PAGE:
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Eye Glasses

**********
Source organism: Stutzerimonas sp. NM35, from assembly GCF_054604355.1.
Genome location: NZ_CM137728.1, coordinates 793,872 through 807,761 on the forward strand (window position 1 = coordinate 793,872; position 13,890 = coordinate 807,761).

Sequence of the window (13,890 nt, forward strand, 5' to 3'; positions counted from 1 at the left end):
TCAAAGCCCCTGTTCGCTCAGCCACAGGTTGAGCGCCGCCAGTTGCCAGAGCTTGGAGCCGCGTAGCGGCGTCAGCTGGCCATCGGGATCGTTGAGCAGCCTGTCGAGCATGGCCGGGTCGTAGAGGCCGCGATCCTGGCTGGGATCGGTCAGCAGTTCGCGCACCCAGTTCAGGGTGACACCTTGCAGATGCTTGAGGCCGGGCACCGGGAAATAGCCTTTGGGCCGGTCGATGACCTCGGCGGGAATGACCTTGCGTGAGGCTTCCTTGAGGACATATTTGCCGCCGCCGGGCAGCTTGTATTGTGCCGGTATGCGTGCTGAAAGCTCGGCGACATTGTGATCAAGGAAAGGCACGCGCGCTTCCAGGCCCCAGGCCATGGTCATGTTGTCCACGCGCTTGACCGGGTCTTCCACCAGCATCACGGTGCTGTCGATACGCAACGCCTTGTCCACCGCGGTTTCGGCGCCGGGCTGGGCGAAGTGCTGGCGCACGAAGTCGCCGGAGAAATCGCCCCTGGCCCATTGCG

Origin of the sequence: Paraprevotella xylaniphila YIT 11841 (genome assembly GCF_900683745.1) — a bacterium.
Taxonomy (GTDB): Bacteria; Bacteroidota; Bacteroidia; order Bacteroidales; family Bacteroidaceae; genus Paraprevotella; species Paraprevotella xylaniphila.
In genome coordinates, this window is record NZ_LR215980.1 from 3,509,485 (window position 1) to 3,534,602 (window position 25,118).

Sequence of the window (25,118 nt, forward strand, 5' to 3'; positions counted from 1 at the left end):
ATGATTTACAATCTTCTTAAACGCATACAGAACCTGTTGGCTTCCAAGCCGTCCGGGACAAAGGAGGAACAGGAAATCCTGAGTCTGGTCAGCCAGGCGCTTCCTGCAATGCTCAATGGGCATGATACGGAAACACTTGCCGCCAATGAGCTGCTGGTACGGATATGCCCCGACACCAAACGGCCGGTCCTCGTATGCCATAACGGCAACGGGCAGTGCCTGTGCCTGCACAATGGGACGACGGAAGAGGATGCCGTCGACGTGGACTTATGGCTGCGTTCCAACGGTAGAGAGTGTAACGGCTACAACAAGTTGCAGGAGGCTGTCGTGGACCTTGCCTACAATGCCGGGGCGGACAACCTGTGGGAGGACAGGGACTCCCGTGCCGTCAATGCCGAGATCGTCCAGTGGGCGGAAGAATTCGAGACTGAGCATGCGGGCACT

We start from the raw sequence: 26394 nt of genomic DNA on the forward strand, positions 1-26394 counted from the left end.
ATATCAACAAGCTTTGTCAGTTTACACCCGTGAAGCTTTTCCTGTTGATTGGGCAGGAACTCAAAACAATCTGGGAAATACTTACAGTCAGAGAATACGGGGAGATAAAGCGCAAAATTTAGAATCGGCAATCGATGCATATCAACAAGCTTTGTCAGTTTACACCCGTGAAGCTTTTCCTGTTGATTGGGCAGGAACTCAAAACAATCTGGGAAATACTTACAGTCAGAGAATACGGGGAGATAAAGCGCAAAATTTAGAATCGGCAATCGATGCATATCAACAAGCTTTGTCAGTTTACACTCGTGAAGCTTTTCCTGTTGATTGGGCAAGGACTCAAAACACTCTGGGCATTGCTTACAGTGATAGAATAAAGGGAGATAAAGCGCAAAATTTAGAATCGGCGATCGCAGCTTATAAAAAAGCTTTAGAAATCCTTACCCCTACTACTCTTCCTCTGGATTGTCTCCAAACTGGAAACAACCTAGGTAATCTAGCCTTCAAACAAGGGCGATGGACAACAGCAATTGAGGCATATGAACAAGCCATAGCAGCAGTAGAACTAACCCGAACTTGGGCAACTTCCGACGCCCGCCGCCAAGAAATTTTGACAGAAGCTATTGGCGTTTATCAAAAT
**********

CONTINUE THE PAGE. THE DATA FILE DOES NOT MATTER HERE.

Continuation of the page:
The earliest historical reference to magnification dates back to ancient Egyptian hieroglyphs in the 8th century BCE, which depict “simple glass meniscal lenses”. The earliest written record of magnification dates back to the 1st century CE, when Seneca the Younger, a tutor of Emperor Nero, wrote: “Letters, however small and indistinct, are seen enlarged and more clearly through a globe or glass filled with water”. Emperor Nero is also said to have watched the gladiatorial games using an emerald as a corrective lens. Corrective lenses were said to be used by Abbas Ibn Firnas in the 9th century, who had devised a way to produce very clear glass. These glasses could be shaped and polished into round rocks used for viewing and were known as reading stones. The earliest evidence of “a magnifying device, a convex lens forming a magnified image,” dates back the Book of Optics published by Alhazen in 1021. Its translation into Latin in the 12th century was instrumental to the invention of eyeglasses in 13th century Italy. Sunglasses, in the form of flat panes of smoky quartz, protected the eyes from glare and were used in China in the 12th century or possibly earlier. However, they did not offer any corrective powers. Around 1284 in Italy, Salvino D’Armate is credited with inventing the first wearable eye glasses. The earliest pictorial evidence for the use of eyeglasses, however, is Tomaso da Modena’s 1352 portrait of the cardinal Hugh de Provence reading in a scriptorium. Many theories exist for who should be credited for the invention of traditional eyeglasses. In 1676, Francesco Redi, a professor of medicine at the University of Pisa, wrote that he possessed a 1289 manuscript whose author complains that he would be unable to read or write were it not for the recent invention of glasses. Other stories, possibly legendary, credit Roger Bacon with the invention. Bacon is known to have made one of the first recorded references to the magnifying properties of lenses in 1262, though this was predated by Alhazen’s Book of Optics in 1021. Bacon’s treatise De iride (“On the Rainbow”), which was written while he was a student of Robert Grosseteste, no later than 1235, mentions using optics to “read the smallest letters at incredible distances”. While the exact date and inventor may be forever disputed, it is almost certain that spectacles were invented between 1280 and 1300 in Italy. These early spectacles had convex lenses that could correct both hyperopia (farsightedness), and the presbyopia that commonly develops as a symptom of aging. However, it was not until 1604 that Johannes Kepler published in his treatise on optics and astronomy, the first correct explanation as to why convex and concave lenses could correct presbyopia and myopia. The American scientist Benjamin Franklin, who suffered from both myopia and presbyopia, invented bifocals in 1784 to avoid having to regularly switch between two pairs of glasses. The first lenses for correcting astigmatism were constructed by the British astronomer George Airy in 1825. Early eyepieces were designed to be either held in place by hand or by exerting pressure on the nose (pince-nez). Girolamo Savonarola suggested that eyepieces could be held in place by a ribbon passed over the wearer’s head, this in turn secured by the weight of a hat. The modern style of glasses, held by temples passing over the ears, was developed in 1727 by the British optician Edward Scarlett. These designs were not immediately successful, however, and various styles with attached handles such as “scissors-glasses” and lorgnettes remained fashionable throughout the 18th and into the early 19th century


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